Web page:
General Relativity

Once a Swiss carpenter took a strange fall.

He fell off a building that stood two stories tall.

The man was quite lucky; it couldn’t have been planned.

He ended his fall softly in a pile of sand.

Describing his fall, he casually noted

that before him his tools had weightlessly floated.

In the city of Bern a young patent clerk

read of the fall and sat up with a jerk.

The happiest thought came to him that day;

for the falling carpenter gravity had gone away.

The Equivalence Principle, he knew he could claim,

says that gravity and acceleration are identically the same.

He worked out the math and discovered something new:

Gravity takes spacetime and warps it out of true.

Mass-energy distorts spacetime in a subtle aetherial flow

and warped spacetime, in its turn, determines where matter and energy go.

Of ways to prove and verify that theory we have only one;

we need to study phenomena that pass close to the sun.

Mercury’s orbit swings around the sun with excess apsidal precession.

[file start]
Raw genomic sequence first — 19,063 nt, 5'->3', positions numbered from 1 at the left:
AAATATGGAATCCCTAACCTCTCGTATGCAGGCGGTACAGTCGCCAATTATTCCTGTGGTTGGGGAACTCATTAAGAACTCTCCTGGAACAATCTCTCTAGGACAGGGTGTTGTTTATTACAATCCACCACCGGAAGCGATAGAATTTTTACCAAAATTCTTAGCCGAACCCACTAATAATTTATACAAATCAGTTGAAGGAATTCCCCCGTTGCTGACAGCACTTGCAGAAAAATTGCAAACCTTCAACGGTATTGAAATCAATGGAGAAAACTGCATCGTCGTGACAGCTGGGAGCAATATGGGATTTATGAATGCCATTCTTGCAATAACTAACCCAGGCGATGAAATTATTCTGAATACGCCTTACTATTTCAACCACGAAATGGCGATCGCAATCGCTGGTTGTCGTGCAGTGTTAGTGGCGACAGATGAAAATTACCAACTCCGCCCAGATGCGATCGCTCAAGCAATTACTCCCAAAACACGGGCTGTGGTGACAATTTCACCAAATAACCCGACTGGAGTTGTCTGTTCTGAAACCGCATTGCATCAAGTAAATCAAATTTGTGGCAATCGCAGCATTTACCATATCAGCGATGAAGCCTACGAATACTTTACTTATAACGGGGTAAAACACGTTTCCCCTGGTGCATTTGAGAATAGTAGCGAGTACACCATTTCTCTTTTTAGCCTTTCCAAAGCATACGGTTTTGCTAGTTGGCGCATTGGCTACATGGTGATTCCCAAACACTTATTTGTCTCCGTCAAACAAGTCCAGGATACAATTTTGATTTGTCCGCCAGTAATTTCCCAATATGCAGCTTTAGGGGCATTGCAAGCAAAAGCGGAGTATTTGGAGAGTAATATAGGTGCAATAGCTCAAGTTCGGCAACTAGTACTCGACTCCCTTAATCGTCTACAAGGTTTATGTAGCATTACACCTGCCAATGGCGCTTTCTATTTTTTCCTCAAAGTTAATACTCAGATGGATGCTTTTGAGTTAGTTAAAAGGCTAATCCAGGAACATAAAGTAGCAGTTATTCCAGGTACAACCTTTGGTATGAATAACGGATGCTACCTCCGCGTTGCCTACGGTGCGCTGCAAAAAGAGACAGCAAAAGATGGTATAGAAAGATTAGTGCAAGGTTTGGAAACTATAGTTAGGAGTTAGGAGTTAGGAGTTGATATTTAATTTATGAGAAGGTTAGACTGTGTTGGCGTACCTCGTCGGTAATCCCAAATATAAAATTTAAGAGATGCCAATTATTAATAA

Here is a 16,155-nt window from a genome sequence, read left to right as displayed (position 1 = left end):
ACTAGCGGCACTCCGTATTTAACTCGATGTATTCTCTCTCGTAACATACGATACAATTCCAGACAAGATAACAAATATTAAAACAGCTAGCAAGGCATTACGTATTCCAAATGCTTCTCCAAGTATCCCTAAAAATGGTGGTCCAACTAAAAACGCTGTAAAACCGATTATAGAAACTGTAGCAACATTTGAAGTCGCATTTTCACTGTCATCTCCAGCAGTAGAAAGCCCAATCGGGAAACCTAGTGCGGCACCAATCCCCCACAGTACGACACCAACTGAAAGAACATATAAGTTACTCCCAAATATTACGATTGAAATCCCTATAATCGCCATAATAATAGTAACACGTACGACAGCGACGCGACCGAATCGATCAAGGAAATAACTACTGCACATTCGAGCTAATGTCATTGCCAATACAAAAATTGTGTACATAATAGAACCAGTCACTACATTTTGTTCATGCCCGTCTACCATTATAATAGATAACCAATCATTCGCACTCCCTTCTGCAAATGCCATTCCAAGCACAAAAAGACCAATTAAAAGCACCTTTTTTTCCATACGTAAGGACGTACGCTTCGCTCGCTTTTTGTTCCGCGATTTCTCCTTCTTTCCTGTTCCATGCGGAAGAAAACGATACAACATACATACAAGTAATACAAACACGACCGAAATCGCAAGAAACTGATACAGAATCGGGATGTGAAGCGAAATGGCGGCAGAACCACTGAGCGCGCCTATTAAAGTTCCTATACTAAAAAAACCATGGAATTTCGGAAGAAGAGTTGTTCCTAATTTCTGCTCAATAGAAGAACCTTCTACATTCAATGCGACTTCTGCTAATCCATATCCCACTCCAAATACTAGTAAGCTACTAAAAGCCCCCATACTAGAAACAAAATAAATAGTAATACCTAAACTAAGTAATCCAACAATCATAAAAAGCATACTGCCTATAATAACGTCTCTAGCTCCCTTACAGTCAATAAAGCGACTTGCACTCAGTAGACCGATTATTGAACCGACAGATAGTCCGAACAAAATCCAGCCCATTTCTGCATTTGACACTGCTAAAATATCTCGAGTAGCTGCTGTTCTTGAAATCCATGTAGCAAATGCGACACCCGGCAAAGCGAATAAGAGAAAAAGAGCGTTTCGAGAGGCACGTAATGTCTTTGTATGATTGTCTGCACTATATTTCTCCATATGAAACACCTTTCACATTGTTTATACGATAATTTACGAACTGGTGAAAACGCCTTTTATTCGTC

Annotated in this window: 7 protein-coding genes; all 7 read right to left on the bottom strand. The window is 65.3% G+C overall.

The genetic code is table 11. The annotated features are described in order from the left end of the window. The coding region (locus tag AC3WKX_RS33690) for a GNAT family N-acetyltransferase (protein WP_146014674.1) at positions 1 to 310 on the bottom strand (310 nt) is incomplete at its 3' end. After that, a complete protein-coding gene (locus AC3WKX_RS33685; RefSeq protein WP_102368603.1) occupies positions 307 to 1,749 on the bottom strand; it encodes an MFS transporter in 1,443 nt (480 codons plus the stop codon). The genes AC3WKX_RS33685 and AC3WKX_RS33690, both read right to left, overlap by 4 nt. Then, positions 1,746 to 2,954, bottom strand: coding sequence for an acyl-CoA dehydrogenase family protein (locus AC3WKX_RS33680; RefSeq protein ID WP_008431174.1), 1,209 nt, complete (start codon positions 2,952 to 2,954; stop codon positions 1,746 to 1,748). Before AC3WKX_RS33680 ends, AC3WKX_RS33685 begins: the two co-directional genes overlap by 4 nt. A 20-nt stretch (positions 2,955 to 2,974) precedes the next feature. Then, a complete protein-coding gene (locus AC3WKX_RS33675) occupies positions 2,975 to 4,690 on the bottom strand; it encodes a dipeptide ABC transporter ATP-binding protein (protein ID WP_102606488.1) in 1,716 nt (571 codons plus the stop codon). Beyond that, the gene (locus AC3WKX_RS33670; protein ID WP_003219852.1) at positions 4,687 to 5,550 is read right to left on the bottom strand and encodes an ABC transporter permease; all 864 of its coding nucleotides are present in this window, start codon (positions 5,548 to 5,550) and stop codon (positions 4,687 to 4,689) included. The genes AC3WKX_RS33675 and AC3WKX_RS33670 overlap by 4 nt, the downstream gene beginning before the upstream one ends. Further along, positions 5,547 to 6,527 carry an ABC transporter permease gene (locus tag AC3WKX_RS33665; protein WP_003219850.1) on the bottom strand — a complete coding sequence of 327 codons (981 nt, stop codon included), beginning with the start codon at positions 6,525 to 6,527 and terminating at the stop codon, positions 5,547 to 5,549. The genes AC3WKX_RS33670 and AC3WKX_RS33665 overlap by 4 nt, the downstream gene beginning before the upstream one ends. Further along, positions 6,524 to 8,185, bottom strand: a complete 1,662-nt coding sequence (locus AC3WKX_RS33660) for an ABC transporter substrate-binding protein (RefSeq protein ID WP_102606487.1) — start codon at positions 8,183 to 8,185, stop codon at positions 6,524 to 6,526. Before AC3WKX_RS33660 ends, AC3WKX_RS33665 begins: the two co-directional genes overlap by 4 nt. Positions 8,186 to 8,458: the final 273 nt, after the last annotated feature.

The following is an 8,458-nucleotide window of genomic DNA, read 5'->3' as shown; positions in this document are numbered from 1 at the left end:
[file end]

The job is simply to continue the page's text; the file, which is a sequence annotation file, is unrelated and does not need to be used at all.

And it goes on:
Einstein calculated the excess correctly in General Relativity’s finest expression.

We know that gravity manifests and exerts a force of attraction,

but on waves the shrinkage of space causes a kind of refraction.

So starlight flying past the sun through a tiny angle is deflected.

Newton and Einstein disagreed on how much: Einstein’s amount was detected.

Between two points a path gets longer as into the sun’s gravity it sinks,

putting extra kilometers between the points as space itself shrinks.

So a radio signal passing the sun won’t arrive on time, they say.

It will get where it’s going a trifle late because of Shapiro’s delay.

Into the wider cosmos Einstein cast his mind’s eye’s gaze,

seeking to discern the Creator’s esoteric ways.

His famous tensor equation, a work of mathematical grace,

would give a complete description of the entirety of space.

He worked out the description through a procedure highly demanding

and discovered that his equation described a space that was expanding.

Such a thing could not be, on that point he was emphatic.

Space could not expand: the Universe had to be static.

Then he made a mistake, what he called his greatest blunder,

and missed seeing the Universe born in a blast of luminous thunder.

But he got it right the first time; his theory did not have to be completed,

so from the theory the cosmological constant was permanently deleted.

Now the theory stands before us, elegant and clean.

It allows us to envision sights that no human eye has seen.

Looking deeper into the cosmos, the theory lets us recite

how a point-instant of Creation became a space full of galaxies and light.

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